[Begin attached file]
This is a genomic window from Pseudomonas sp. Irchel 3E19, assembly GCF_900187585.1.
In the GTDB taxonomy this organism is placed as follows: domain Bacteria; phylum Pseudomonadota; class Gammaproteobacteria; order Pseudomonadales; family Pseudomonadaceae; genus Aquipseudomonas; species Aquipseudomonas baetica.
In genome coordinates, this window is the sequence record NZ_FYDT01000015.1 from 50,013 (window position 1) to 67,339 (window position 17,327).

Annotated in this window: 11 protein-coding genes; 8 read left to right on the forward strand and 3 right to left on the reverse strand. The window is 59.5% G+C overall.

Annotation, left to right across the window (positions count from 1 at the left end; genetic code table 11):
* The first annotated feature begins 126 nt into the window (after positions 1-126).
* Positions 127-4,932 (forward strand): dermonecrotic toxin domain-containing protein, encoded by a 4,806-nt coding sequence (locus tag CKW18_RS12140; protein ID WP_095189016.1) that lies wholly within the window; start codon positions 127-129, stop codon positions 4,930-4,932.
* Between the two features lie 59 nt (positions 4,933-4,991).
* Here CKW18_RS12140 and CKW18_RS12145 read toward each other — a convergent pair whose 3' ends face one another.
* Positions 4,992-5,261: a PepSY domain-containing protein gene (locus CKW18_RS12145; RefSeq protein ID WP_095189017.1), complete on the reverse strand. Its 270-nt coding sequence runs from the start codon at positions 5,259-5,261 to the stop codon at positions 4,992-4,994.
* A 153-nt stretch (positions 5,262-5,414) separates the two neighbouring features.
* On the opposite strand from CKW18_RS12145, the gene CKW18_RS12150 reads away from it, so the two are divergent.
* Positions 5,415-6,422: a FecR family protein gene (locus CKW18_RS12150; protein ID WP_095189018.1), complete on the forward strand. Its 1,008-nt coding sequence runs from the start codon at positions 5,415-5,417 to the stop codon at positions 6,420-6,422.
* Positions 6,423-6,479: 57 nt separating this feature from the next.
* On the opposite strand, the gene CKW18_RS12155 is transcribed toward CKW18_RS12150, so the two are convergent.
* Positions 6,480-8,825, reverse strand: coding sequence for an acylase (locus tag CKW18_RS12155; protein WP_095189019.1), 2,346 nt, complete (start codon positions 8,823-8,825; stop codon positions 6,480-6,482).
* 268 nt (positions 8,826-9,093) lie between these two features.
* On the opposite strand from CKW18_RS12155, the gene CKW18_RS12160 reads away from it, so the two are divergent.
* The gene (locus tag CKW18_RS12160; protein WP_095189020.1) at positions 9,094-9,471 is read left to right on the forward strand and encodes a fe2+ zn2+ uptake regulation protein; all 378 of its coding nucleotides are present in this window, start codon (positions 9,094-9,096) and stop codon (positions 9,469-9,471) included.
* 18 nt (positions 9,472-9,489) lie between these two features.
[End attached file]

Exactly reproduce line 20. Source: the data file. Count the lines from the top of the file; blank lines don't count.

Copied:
* 18 nt (positions 9,472-9,489) lie between these two features.